The researchers from Tongji University, the University of Auckland, and University of Canterbury in collaboration with New Zealand Center for Earthquake Resilience, QuakeCoRE, completed testing a low-damage full scale concrete wall building on the large shake table at Jiading campus, Tongji University, on January 2019. The joint research project is collaboratively funded by ILEE and QuakeCoRE. The PI of the project is Prof. Ying Zhou (Tongji University) and the Co-PI is Prof. Rick Henry (University of Auckland). Many other researchers, such as Dr. Yiqiu Lu (research fellow at the University of Auckland), Prof. Geoffrey Rodgers (University of Canterbury) and other research graduates at Tongji University have been involved in the project.
The test building was a two-story (10m6m8m) low-damage concrete wall structure, utilizing rocking wall as the primary lateral load resisting system. The test structure was designed incorporating new earthquake resistant technologies including post-tensioned rocking wall systems, energy dissipating devices (e.g., viscous, steel and lead dampers) and slotted beams. The test building was subjected to 40 earthquake ground motions, from quite small intensity earthquakes (about 25-years return period) to the largest possible earthquake in Wellington, New Zealand. Simulating the types of earthquakes that Wellington might experience including a rupture on the Wellington fault and on the offshore Hikurangi fault that would produce long-duration earthquakes.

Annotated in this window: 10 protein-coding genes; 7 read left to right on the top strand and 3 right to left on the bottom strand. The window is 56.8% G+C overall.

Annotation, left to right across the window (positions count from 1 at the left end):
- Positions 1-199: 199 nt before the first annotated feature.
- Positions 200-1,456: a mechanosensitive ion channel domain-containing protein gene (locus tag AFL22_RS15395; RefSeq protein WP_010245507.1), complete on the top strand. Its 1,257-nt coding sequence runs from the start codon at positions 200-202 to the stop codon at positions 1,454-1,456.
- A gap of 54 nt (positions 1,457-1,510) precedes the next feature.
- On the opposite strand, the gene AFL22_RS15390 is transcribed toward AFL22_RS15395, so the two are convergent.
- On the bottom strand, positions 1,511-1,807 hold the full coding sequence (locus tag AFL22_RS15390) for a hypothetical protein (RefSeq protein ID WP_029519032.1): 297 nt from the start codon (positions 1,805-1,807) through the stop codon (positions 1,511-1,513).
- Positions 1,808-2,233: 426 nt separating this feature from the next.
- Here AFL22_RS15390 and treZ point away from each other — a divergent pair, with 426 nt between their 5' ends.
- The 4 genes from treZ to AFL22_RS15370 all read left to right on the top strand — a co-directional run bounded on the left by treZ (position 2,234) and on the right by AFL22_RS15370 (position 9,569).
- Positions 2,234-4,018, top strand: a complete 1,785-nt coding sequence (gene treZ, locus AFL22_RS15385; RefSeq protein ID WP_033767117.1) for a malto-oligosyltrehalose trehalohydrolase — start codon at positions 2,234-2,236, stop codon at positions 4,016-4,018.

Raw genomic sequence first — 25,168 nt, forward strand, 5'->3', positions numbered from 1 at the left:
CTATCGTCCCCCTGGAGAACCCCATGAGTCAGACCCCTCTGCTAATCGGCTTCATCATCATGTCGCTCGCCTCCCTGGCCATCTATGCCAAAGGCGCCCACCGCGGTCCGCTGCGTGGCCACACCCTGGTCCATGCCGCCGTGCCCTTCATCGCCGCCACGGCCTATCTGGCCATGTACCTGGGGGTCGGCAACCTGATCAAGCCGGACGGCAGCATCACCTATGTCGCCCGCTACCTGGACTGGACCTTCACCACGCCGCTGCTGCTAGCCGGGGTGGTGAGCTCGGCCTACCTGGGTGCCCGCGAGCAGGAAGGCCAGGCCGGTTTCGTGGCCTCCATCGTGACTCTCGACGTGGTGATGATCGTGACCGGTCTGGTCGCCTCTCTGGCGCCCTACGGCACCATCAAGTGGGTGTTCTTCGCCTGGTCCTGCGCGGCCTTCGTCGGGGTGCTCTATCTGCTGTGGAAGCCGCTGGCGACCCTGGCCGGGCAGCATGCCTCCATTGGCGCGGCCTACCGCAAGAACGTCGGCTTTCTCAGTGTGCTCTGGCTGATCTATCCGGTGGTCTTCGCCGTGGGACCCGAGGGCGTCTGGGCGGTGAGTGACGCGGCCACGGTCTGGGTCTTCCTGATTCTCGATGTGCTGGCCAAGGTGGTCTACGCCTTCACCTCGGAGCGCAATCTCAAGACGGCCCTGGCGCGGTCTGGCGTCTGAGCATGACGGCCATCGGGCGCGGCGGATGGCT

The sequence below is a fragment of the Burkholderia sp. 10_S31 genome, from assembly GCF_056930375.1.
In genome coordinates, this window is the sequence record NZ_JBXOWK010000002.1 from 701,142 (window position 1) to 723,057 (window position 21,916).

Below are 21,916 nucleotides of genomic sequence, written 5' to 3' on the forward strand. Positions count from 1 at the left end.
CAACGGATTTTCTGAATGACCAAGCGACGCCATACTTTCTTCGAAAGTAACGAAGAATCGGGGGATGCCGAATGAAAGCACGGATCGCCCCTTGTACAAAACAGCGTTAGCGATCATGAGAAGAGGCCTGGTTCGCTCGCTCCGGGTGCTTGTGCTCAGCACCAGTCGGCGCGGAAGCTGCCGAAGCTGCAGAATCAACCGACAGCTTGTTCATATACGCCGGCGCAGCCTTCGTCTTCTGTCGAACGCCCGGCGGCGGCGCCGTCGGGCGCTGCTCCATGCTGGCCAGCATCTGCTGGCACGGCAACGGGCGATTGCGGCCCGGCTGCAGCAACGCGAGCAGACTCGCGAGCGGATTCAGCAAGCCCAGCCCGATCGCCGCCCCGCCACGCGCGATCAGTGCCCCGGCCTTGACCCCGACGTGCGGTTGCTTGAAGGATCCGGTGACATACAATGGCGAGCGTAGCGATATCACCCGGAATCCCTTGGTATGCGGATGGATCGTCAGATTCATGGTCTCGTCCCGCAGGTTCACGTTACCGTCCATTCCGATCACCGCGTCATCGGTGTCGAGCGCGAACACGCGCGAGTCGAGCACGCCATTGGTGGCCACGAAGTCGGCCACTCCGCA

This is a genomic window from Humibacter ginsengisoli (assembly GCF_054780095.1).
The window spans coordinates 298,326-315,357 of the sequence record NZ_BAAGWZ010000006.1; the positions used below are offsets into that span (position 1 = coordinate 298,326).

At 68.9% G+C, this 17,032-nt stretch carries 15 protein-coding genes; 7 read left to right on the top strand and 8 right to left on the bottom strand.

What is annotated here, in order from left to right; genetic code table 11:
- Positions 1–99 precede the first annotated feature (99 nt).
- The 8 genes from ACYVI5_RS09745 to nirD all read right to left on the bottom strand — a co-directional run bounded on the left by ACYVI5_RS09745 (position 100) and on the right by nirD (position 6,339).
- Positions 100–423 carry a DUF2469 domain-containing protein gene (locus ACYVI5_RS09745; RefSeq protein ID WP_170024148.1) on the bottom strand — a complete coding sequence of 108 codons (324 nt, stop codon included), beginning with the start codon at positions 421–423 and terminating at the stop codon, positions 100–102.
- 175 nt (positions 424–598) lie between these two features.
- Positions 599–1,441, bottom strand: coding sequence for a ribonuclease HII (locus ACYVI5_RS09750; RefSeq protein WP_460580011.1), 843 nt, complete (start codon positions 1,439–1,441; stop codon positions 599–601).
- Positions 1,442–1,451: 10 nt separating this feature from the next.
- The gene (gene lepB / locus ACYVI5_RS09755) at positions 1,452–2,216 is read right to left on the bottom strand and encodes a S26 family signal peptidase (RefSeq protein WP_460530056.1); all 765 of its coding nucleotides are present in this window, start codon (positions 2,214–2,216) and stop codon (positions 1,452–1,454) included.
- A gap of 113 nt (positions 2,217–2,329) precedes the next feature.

The result of the test structure was extraordinarily satisfactory based on the test observations and data collected. The building withheld earthquakes greater than it was designed for, and the building’s lateral displacement remained below the design targets. The building experienced had no significant structural damage and only superficial spalling and cracks in the concrete after the shaking with a peak ground acceleration in excess of 0.8g. The damage to the wall base connection where rocking occurred was superficial - minor spalling of concrete - but no structural damage. Cracks in the floor were of a small enough width, and they were not necessary to repair and had no significant effect on the building performance, which minimized repair and avoided the need to demolish and rebuild after severe earthquakes. The test results should give people confidence in the resilience of new-built and existing buildings incorporating these technologies.
Group photo before the test building on the shake tables at Jiading campus, Tongji University